Jennifer Plentovich of North Canton, Ohio, agrees. The mother of two sons is trying to get her 8-year-old to be a more consistent reader at home. She says rewards in her family are not an immediate thing.

"It's more of an accumulative reinforcement. If he consistently reads for a set amount of time, he's rewarded with a new book," she said. "We set goals and work toward them. If they ask for something special, we set a goal to get it."


Karen Immel of Jackson Township, Ohio, wants her children to learn the value of money by earning it. Her challenge comes in deciding what jobs deserve payment.

"We're trying to get into allowances right now," she said of her four children ages 10, 8, 6, and 3.

She started giving them $3 per week for doing things like hanging up their bookbags and coats after school, emptying their lunch boxes, and making their bed, among other chores.

"After all was said and done it worked fine for about a month. Then they started missing days and we weren't consistent with paying them if we didn't have change," she explained.

Then one day she asked one of her children why she didn't make her bed and the daughter replied, "You're not paying me."

"I said, 'No, no, no. You're part of this family," Immel said. "So now, we're trying to figure out the money thing and teaching them about responsibility."

One thing she's sure of, presenting the chore-equals-reward equation in a positive way is often more successful.

"I'll say, 'If you do this and go above and beyond, we'll go to the park.' I like to look at it this way instead of saying, 'If you don't clean your room, we won't go to the park,'" Immel said.

For now, Immel still expects the previously mentioned duties to be fulfilled by her children, but she only rewards actions that go beyond what is expected.

For example, second child, Rachel, recently cleaned out a shoe closet without being asked. She earned money. But when 6-year-old Nathan wanted to vacuum the car, he earned some candy.

"It depends on the child what is a good reward," she said. "If I'd given Nathan a dollar, I would have found it in his pants pocket later. It doesn't mean anything to him yet."


Portner said that whatever your philosophy on rewards for positive actions is, one thing remains important - consistency.

"Say what you mean and mean what you say," she said, "And see that it is important to follow up with your promises. If you say this is what you're going to get, you have to give it. Be careful not to promise too much. You are building trust."


A reward system works best in children over 2 and can take up to two months to work.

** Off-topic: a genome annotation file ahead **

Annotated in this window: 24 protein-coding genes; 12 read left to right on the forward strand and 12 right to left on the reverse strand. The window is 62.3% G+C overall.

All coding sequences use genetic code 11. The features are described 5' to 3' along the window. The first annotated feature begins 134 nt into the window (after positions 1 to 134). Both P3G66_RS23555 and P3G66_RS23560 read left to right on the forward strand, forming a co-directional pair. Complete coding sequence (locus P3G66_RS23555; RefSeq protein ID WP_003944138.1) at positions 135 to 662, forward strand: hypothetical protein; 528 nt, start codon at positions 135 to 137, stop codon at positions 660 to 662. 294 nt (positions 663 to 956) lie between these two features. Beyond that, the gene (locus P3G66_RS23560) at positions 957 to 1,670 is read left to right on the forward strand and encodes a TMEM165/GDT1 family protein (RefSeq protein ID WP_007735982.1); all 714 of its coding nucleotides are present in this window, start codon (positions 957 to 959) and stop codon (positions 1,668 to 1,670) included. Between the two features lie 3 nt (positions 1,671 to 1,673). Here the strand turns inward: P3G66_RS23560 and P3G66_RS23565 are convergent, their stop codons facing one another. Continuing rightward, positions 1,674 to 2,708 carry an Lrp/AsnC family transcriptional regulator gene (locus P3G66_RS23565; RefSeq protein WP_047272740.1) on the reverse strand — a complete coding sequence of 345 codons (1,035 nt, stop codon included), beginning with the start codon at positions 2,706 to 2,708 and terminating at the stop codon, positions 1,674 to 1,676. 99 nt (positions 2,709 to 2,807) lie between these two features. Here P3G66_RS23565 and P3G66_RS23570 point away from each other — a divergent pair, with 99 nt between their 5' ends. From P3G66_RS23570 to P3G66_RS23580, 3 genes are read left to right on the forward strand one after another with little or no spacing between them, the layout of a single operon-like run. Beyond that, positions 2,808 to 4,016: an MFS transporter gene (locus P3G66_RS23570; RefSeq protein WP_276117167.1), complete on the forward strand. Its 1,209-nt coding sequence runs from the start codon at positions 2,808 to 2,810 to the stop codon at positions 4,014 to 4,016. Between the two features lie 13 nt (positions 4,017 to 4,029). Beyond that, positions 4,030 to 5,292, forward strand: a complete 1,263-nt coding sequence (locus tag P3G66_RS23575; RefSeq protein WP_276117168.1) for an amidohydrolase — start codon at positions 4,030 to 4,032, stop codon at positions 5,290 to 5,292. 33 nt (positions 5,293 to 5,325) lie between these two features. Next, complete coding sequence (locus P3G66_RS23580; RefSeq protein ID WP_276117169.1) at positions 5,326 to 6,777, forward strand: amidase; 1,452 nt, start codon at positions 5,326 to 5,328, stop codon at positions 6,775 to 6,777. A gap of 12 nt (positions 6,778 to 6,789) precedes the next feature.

Choose a behavior you would like to change (such as bedtime habits, tooth brushing or picking up toys), then choose a reward your child would enjoy. Examples of good rewards are an extra bedtime story, delaying bedtime by half an hour, a preferred snack or, for older children, earning points toward a special toy, a privilege or a small amount of money.

Explain the desired behavior and the reward to the child. For example, "If you get into your pajamas and brush your teeth before this TV show is over, you can stay up a half hour later."

Request the behavior only one time. If the child does what you ask, give the reward. You can help the child if necessary but don't get too involved because any attention from parents, even negative attention, is so rewarding to children, they may prefer to have parental attention instead of a reward at first.

This system helps you avoid power struggles with your child. However, your child is not punished if he or she chooses not to behave as you ask; he or she simply does not get the reward.

- American Academy of Family Physicians.


Often, a simple calendar works as a way to chart positive behavior leading to the goal of a reward. An Internet search for reward charts will also give parents options for documenting progress.

The "My Rewards Game" is a playful way to engage your child in a behavior-reward system. Created by a mother of three, the game's rules are set by the parent. Good behavior moves the child forward in the game. Unacceptable behavior moves them back. At the end of the game, the child receives a predetermined reward.

The board hangs on the wall and the pieces are magnetic.

It sells for $19.99. Check it out at www.myrewardsgame.us.

© Copley News Service

1502 times read